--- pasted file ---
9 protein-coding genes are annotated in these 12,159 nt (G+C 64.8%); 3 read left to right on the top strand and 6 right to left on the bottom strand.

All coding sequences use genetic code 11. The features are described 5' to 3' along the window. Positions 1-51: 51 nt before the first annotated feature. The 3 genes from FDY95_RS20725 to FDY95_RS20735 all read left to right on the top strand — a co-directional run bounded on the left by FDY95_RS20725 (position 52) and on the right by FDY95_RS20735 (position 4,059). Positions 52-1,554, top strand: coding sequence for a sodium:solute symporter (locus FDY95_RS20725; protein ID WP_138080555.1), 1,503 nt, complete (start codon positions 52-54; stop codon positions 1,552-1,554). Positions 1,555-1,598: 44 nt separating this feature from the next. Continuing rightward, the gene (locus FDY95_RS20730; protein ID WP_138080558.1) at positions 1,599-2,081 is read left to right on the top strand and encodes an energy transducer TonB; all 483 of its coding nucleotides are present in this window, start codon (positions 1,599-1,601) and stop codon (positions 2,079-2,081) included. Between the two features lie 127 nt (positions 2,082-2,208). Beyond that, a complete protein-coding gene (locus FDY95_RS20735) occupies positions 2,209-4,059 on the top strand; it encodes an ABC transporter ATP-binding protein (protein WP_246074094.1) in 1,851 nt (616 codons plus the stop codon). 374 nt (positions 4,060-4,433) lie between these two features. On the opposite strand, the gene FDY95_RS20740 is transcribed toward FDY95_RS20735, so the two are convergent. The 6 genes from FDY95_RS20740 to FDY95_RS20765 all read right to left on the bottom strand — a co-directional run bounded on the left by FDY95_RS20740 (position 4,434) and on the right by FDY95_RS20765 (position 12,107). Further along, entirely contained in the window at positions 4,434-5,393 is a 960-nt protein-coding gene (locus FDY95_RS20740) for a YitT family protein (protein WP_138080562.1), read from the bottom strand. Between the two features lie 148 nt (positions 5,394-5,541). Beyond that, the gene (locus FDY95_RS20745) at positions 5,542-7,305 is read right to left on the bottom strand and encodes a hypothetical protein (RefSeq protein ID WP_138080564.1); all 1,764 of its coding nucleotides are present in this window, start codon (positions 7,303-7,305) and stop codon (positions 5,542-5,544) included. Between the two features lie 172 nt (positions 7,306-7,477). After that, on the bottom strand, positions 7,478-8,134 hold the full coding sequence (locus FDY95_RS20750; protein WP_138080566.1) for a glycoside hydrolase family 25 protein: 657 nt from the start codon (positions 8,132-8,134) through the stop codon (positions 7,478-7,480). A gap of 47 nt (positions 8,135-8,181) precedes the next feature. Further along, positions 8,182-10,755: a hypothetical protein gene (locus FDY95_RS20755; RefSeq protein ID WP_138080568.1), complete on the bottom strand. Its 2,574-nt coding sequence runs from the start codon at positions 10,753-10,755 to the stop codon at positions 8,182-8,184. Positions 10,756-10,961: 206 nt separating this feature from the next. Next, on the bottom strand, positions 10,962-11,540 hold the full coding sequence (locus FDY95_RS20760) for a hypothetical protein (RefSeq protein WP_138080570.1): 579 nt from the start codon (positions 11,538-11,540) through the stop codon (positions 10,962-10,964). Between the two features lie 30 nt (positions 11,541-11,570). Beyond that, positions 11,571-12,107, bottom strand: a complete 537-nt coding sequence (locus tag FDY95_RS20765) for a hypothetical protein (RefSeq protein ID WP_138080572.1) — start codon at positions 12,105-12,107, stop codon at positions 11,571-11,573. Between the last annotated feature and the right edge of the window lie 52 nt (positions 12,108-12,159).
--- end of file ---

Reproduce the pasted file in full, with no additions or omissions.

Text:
9 protein-coding genes are annotated in these 12,159 nt (G+C 64.8%); 3 read left to right on the top strand and 6 right to left on the bottom strand.

All coding sequences use genetic code 11. The features are described 5' to 3' along the window. Positions 1-51: 51 nt before the first annotated feature. The 3 genes from FDY95_RS20725 to FDY95_RS20735 all read left to right on the top strand — a co-directional run bounded on the left by FDY95_RS20725 (position 52) and on the right by FDY95_RS20735 (position 4,059). Positions 52-1,554, top strand: coding sequence for a sodium:solute symporter (locus FDY95_RS20725; protein ID WP_138080555.1), 1,503 nt, complete (start codon positions 52-54; stop codon positions 1,552-1,554). Positions 1,555-1,598: 44 nt separating this feature from the next. Continuing rightward, the gene (locus FDY95_RS20730; protein ID WP_138080558.1) at positions 1,599-2,081 is read left to right on the top strand and encodes an energy transducer TonB; all 483 of its coding nucleotides are present in this window, start codon (positions 1,599-1,601) and stop codon (positions 2,079-2,081) included. Between the two features lie 127 nt (positions 2,082-2,208). Beyond that, a complete protein-coding gene (locus FDY95_RS20735) occupies positions 2,209-4,059 on the top strand; it encodes an ABC transporter ATP-binding protein (protein WP_246074094.1) in 1,851 nt (616 codons plus the stop codon). 374 nt (positions 4,060-4,433) lie between these two features. On the opposite strand, the gene FDY95_RS20740 is transcribed toward FDY95_RS20735, so the two are convergent. The 6 genes from FDY95_RS20740 to FDY95_RS20765 all read right to left on the bottom strand — a co-directional run bounded on the left by FDY95_RS20740 (position 4,434) and on the right by FDY95_RS20765 (position 12,107). Further along, entirely contained in the window at positions 4,434-5,393 is a 960-nt protein-coding gene (locus FDY95_RS20740) for a YitT family protein (protein WP_138080562.1), read from the bottom strand. Between the two features lie 148 nt (positions 5,394-5,541). Beyond that, the gene (locus FDY95_RS20745) at positions 5,542-7,305 is read right to left on the bottom strand and encodes a hypothetical protein (RefSeq protein ID WP_138080564.1); all 1,764 of its coding nucleotides are present in this window, start codon (positions 7,303-7,305) and stop codon (positions 5,542-5,544) included. Between the two features lie 172 nt (positions 7,306-7,477). After that, on the bottom strand, positions 7,478-8,134 hold the full coding sequence (locus FDY95_RS20750; protein WP_138080566.1) for a glycoside hydrolase family 25 protein: 657 nt from the start codon (positions 8,132-8,134) through the stop codon (positions 7,478-7,480). A gap of 47 nt (positions 8,135-8,181) precedes the next feature. Further along, positions 8,182-10,755: a hypothetical protein gene (locus FDY95_RS20755; RefSeq protein ID WP_138080568.1), complete on the bottom strand. Its 2,574-nt coding sequence runs from the start codon at positions 10,753-10,755 to the stop codon at positions 8,182-8,184. Positions 10,756-10,961: 206 nt separating this feature from the next. Next, on the bottom strand, positions 10,962-11,540 hold the full coding sequence (locus FDY95_RS20760) for a hypothetical protein (RefSeq protein WP_138080570.1): 579 nt from the start codon (positions 11,538-11,540) through the stop codon (positions 10,962-10,964). Between the two features lie 30 nt (positions 11,541-11,570). Beyond that, positions 11,571-12,107, bottom strand: a complete 537-nt coding sequence (locus tag FDY95_RS20765) for a hypothetical protein (RefSeq protein ID WP_138080572.1) — start codon at positions 12,105-12,107, stop codon at positions 11,571-11,573. Between the last annotated feature and the right edge of the window lie 52 nt (positions 12,108-12,159).